The 63-year-old has been been trying to buy an apartment ever since she was evicted from the home she rented for 32 years – when it was bought by Chinese investors two years ago.
“I want some security in case the same thing happens again,” says Ms Hynes, originally from Ireland. She earns a modest salary as an English teacher, while her Greek husband’s monthly pension was cut from €1,500 (£1,315; $1,690) to €500 during the country’s economic crisis, which began in 2010.
“When we were evicted there were still apartments selling nearby for €100,000. Now I can’t find anything under €250,000. These are Chinese and Russian prices. Not Greek.”
Greece’s financial crisis a decade ago shrank the country’s economy by more than 25% in the following years, but there are finally signs of improvement.
The property market, once completely dead, is on the rise – house prices in Athens rose 3.7% last year…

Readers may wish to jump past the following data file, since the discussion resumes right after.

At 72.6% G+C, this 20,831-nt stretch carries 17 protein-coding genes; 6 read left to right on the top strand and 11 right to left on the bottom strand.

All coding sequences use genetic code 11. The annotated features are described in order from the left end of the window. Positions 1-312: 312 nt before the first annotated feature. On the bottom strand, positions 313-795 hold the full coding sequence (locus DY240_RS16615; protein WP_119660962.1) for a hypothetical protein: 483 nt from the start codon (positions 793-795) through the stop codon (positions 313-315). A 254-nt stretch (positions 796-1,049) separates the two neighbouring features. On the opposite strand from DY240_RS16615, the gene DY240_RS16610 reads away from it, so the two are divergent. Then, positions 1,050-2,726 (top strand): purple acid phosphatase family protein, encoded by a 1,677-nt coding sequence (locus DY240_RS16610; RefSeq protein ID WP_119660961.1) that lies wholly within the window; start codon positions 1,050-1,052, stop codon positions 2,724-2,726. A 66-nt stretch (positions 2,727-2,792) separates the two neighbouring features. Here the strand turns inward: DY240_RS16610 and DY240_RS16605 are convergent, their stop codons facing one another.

The boom appears to be driven by a controversial “golden visa” scheme, in which non-EU citizens receive residency and free movement in the EU’s Schengen zone, in exchange for investing in property.
The worry is that foreign investors are benefiting while ordinary Greeks miss out.
Many EU countries including the UK, Portugal and Spain, have golden visa schemes, but Greece has the lowest threshold. Investors receive five-year residency after purchasing €250,000 of property, making the country a new hotspot for foreign buyers.
Here is the full Jessica Bateman BBC story, via Ray Lopez. Does a culture of renters bring a bohemian, non-complacent dynamic urban core? Or a bunch of whiners who oppose economic progress? Or both?